Museum of Tolerance to display Hitler's 'Jewish threat' letter
A typed letter revealing Adolf Hitler’s disdain for the Jewish people and his plans to ostracize them from society, written years before he took over Germany, will be displayed for public viewing for the first time on Tuesday in an interactive exhibit at the Museum of Tolerance in Los Angeles.
The Simon Wiesenthal Center acquired the letter last spring. The center says the letter's authenticity is indubitable, and Rabbi Marvin Hier, founder and dean of the center, called the letter the “most significant document ever acquired” by the center.
The letter was written by Hitler in 1919, six years before the publication of “Mein Kampf” (1925), Hitler's autobiography and manifesto. It details what he calls the “Jewish threat,” and argues for Germans to hinder Jews' ability to gain power and influence.
Hier, of the Simon Wiesenthal Center, said the letter documents the roots of Hitler’s anti-Semitic beliefs that he would work to carry out as German chancellor from 1933 to 1945.
In the letter, Hitler writes: “Its final aim, however, must be the uncompromising removal of the Jews altogether.”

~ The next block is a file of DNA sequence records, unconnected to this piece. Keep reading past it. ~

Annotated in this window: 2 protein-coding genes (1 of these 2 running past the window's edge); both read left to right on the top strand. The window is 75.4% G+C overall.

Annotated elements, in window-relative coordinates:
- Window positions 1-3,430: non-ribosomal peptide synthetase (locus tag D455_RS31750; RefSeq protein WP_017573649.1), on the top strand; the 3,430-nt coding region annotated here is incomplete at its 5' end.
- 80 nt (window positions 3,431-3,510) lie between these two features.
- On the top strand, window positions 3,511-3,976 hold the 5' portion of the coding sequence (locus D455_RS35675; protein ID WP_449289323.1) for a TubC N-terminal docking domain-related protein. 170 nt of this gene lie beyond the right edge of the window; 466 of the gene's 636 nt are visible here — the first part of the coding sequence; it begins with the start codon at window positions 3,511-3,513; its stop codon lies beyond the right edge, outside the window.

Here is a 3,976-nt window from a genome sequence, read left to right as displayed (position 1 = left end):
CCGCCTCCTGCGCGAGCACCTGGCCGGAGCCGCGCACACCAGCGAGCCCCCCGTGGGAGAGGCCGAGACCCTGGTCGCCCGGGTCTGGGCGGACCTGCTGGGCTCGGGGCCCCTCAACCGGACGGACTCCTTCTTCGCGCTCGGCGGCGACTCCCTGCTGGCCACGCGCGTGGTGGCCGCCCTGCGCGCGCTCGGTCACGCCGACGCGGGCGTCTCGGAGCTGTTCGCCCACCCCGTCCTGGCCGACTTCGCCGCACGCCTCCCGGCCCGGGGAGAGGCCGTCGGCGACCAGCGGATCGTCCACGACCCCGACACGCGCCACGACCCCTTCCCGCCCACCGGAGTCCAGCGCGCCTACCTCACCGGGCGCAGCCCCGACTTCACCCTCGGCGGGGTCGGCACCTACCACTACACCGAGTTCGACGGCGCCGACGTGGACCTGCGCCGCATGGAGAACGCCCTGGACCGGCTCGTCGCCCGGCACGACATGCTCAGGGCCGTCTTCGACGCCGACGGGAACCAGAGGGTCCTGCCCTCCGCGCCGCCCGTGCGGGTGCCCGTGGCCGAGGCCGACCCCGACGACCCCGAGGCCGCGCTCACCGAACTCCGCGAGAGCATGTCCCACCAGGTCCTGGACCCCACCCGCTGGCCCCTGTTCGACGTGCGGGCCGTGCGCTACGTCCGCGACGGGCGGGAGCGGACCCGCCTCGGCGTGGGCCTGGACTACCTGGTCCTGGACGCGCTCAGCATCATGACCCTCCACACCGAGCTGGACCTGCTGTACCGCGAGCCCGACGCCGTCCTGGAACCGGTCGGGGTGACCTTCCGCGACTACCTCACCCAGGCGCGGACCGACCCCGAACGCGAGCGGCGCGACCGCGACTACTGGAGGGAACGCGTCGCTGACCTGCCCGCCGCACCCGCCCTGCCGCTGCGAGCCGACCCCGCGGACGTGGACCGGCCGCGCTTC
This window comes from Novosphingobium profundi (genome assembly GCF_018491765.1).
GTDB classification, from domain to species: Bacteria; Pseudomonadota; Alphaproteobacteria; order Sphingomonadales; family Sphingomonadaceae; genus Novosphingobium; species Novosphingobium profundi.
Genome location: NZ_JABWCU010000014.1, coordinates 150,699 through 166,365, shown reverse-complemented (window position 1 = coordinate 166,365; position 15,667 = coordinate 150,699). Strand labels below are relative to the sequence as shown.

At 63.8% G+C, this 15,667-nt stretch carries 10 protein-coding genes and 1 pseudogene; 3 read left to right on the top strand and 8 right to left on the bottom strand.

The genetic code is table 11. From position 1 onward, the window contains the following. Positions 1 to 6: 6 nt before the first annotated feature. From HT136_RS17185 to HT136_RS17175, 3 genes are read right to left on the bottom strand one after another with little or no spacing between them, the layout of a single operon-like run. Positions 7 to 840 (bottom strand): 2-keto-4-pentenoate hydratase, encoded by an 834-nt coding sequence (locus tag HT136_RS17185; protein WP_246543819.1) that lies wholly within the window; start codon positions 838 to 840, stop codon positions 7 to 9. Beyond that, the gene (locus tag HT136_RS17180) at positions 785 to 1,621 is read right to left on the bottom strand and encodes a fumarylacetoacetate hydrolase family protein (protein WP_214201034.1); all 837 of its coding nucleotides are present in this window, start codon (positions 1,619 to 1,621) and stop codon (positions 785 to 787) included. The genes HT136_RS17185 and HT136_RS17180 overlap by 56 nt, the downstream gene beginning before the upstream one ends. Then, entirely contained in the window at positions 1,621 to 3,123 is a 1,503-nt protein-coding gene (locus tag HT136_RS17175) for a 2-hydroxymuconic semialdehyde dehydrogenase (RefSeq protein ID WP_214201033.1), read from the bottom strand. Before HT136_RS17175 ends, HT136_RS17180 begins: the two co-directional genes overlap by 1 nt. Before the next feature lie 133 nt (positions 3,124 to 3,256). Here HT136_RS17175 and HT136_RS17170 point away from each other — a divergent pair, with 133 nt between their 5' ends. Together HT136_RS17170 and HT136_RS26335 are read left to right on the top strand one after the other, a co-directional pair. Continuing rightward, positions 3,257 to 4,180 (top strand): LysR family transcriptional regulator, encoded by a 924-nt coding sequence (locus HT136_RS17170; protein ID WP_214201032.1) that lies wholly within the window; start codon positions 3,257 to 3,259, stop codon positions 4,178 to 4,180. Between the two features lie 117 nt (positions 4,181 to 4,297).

Deborah Lipstadt, a professor of modern Jewish and Holocaust studies at Emory University in Atlanta, told The Times in June that the letter was important in helping uncover the evolution of Hitler’s anti-Semitism.
“A letter like this is a piece of the puzzle. It’s important for helping us understand Adolf Hitler,” Lipstadt said. “Is it the most important document in the history of the Holocaust? Absolutely not, but it is an important document.”
-- Rick Rojas
Photo: Detail of a letter written by Adolf Hitler in 1919, several years before he took power in Germany and put the Holocaust into motion. The letter is believed to be Hitler's first written comments calling for the annihilation of Jews. Credit: Mary Altaffer / Associated Press